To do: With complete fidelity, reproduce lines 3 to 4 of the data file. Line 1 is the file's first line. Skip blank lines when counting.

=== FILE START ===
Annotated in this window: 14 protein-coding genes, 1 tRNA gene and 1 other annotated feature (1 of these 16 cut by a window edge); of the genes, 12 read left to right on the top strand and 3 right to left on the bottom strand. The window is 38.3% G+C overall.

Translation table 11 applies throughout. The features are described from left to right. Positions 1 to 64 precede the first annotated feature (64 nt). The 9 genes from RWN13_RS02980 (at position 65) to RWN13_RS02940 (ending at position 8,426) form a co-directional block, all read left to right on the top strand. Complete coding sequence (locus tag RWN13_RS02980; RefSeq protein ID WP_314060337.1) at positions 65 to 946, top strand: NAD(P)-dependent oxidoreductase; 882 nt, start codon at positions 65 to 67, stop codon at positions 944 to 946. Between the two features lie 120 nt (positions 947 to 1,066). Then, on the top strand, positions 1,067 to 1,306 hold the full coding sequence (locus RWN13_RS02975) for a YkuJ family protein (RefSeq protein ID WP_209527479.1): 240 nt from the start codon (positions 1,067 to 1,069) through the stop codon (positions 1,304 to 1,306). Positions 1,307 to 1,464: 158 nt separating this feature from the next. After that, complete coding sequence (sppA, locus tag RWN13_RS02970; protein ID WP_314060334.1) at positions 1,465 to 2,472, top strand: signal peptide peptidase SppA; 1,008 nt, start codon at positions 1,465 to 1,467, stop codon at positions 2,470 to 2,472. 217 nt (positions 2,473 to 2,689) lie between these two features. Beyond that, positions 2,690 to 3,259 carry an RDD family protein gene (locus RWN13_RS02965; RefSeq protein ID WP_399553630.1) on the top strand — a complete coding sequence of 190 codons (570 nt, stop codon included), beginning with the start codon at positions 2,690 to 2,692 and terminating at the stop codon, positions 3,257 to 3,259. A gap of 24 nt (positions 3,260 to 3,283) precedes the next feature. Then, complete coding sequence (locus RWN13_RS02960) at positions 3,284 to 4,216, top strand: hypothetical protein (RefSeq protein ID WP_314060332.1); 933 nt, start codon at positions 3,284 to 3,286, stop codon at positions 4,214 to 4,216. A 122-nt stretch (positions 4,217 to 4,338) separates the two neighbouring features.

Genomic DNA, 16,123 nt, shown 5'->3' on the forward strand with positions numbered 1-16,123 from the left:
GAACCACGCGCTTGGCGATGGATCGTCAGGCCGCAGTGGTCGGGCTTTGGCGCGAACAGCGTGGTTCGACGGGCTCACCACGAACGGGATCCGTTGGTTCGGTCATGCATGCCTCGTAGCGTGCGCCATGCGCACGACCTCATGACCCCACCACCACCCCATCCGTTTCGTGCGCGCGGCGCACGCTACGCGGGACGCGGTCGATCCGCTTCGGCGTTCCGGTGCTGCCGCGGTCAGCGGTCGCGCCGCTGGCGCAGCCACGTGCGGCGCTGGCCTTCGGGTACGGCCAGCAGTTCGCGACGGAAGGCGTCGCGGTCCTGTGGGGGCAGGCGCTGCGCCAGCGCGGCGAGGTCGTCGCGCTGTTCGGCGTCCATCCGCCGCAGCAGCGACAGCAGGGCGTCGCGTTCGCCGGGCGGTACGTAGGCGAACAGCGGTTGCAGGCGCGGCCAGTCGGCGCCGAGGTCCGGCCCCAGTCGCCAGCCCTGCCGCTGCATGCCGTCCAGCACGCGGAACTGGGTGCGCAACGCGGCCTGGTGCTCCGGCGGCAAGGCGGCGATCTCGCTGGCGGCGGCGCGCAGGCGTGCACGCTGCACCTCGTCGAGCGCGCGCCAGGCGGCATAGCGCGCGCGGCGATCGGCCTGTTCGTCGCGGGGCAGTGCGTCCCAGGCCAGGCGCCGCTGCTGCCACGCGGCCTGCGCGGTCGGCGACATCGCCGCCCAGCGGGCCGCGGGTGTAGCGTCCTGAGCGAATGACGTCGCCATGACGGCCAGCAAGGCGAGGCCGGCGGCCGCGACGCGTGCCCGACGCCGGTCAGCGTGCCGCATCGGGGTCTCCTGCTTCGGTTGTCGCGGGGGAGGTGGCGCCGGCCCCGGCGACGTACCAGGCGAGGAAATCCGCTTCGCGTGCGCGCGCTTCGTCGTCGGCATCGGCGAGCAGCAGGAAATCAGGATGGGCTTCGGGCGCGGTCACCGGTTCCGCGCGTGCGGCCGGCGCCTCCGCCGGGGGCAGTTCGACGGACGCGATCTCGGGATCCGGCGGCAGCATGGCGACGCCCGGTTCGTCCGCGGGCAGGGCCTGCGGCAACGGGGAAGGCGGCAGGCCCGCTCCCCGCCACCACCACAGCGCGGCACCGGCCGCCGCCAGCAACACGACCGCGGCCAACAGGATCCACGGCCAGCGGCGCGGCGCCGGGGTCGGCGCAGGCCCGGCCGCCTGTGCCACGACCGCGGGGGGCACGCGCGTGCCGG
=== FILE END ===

Genomic DNA, 16,123 nt, shown 5'->3' on the forward strand with positions numbered 1-16,123 from the left:
GAACCACGCGCTTGGCGATGGATCGTCAGGCCGCAGTGGTCGGGCTTTGGCGCGAACAGCGTGGTTCGACGGGCTCACCACGAACGGGATCCGTTGGTTCGGTCATGCATGCCTCGTAGCGTGCGCCATGCGCACGACCTCATGACCCCACCACCACCCCATCCGTTTCGTGCGCGCGGCGCACGCTACGCGGGACGCGGTCGATCCGCTTCGGCGTTCCGGTGCTGCCGCGGTCAGCGGTCGCGCCGCTGGCGCAGCCACGTGCGGCGCTGGCCTTCGGGTACGGCCAGCAGTTCGCGACGGAAGGCGTCGCGGTCCTGTGGGGGCAGGCGCTGCGCCAGCGCGGCGAGGTCGTCGCGCTGTTCGGCGTCCATCCGCCGCAGCAGCGACAGCAGGGCGTCGCGTTCGCCGGGCGGTACGTAGGCGAACAGCGGTTGCAGGCGCGGCCAGTCGGCGCCGAGGTCCGGCCCCAGTCGCCAGCCCTGCCGCTGCATGCCGTCCAGCACGCGGAACTGGGTGCGCAACGCGGCCTGGTGCTCCGGCGGCAAGGCGGCGATCTCGCTGGCGGCGGCGCGCAGGCGTGCACGCTGCACCTCGTCGAGCGCGCGCCAGGCGGCATAGCGCGCGCGGCGATCGGCCTGTTCGTCGCGGGGCAGTGCGTCCCAGGCCAGGCGCCGCTGCTGCCACGCGGCCTGCGCGGTCGGCGACATCGCCGCCCAGCGGGCCGCGGGTGTAGCGTCCTGAGCGAATGACGTCGCCATGACGGCCAGCAAGGCGAGGCCGGCGGCCGCGACGCGTGCCCGACGCCGGTCAGCGTGCCGCATCGGGGTCTCCTGCTTCGGTTGTCGCGGGGGAGGTGGCGCCGGCCCCGGCGACGTACCAGGCGAGGAAATCCGCTTCGCGTGCGCGCGCTTCGTCGTCGGCATCGGCGAGCAGCAGGAAATCAGGATGGGCTTCGGGCGCGGTCACCGGTTCCGCGCGTGCGGCCGGCGCCTCCGCCGGGGGCAGTTCGACGGACGCGATCTCGGGATCCGGCGGCAGCATGGCGACGCCCGGTTCGTCCGCGGGCAGGGCCTGCGGCAACGGGGAAGGCGGCAGGCCCGCTCCCCGCCACCACCACAGCGCGGCACCGGCCGCCGCCAGCAACACGACCGCGGCCAACAGGATCCACGGCCAGCGGCGCGGCGCCGGGGTCGGCGCAGGCCCGGCCGCCTGTGCCACGACCGCGGGGGGCACGCGCGTGCCGG